Microsoft is rushing their UI unification in order to take on Apple in the tablet space, with Windows Phone 7 as the vanguard of the UI makeover. I don't know how successful their gambit will be, but as I look it over, I think it's the only move they could make.


Google Dart Misses the Mark

Google has revealed they are working on a new programming language, Google Dart, which one can surmise will be targeted at web development, likely on both the back end and front end. The first indication was the release of the speaking schedule for the Goto Conference in October, where two speakers will be presenting the keynote concerning this new language. If it turns out that Dart is in fact targeted at replacing Javascript on the front end, regardless of any other platform targets it might have, it is not going to transform the client side development experience without more support than just Google's Chrome.

What is Google Dart Targeting, Really?

Based on an alleged leaked memo discussing a project codenamed "Dash", it seems that Google is trying to supplant Javascript in the browser in order to fight the "encroachment of other, less open platforms". This appears to be referring to native apps and in the case of mobile, iOS apps in particular. According to the "Dash memo", the plan will be to have Dash cross compile to Javascript in order to continue to support Javascript centric browsers until such clients are capable of natively running Dash. The intent, then, is to create a new environment, entice developers to jump in and use it, and use that momentum to move vendors like Apple, Microsoft, Mozilla and Opera to incorporate Dart VMs in their browsers. There are some problems with this approach though.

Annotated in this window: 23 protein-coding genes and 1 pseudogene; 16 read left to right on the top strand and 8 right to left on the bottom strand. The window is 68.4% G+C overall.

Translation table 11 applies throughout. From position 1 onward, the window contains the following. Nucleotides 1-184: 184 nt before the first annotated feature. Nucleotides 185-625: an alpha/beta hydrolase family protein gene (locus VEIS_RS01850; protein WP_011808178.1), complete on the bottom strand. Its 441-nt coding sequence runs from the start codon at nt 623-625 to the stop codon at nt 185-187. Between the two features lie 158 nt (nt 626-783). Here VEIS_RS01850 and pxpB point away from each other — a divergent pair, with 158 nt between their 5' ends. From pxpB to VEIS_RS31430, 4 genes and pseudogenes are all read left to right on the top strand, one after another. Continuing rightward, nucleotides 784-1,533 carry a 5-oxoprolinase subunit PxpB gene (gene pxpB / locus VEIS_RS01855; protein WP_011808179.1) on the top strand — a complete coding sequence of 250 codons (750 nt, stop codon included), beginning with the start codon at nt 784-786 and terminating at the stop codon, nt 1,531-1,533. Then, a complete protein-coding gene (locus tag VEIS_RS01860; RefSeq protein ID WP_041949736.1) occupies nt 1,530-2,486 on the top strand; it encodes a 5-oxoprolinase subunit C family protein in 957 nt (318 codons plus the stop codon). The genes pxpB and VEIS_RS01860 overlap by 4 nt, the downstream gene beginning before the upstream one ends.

A Twenty Mule Team

Google is going to be pulling against several different, very powerful forces if they make an attempt such as they seem to be undergoing. To begin with one of the problems they cite as a reason to consider Dart, a multitude of frameworks and libraries to perform various functions, is also one of the reasons many developers will want to stick with the language as they have already invested time and effort in learning and deploying these frameworks. Moreover, Google points to the use of myriad incompatible design patterns. Based on this statement, it suggests they want to perform some sort of enforcement over which patterns might be used or perhaps create alternative frameworks which use a common pattern and provide them as a means to allow developers to use a consistent set of frameworks. This suggests Google is looking to create "the One True Way" for web development by fiat rather than by allowing for the development of a standard which other entities might have a say in. If they were truly concerned about asserting the homogeneity of the Javascript ecosystem they would proffer their own such frameworks using compatible design patterns.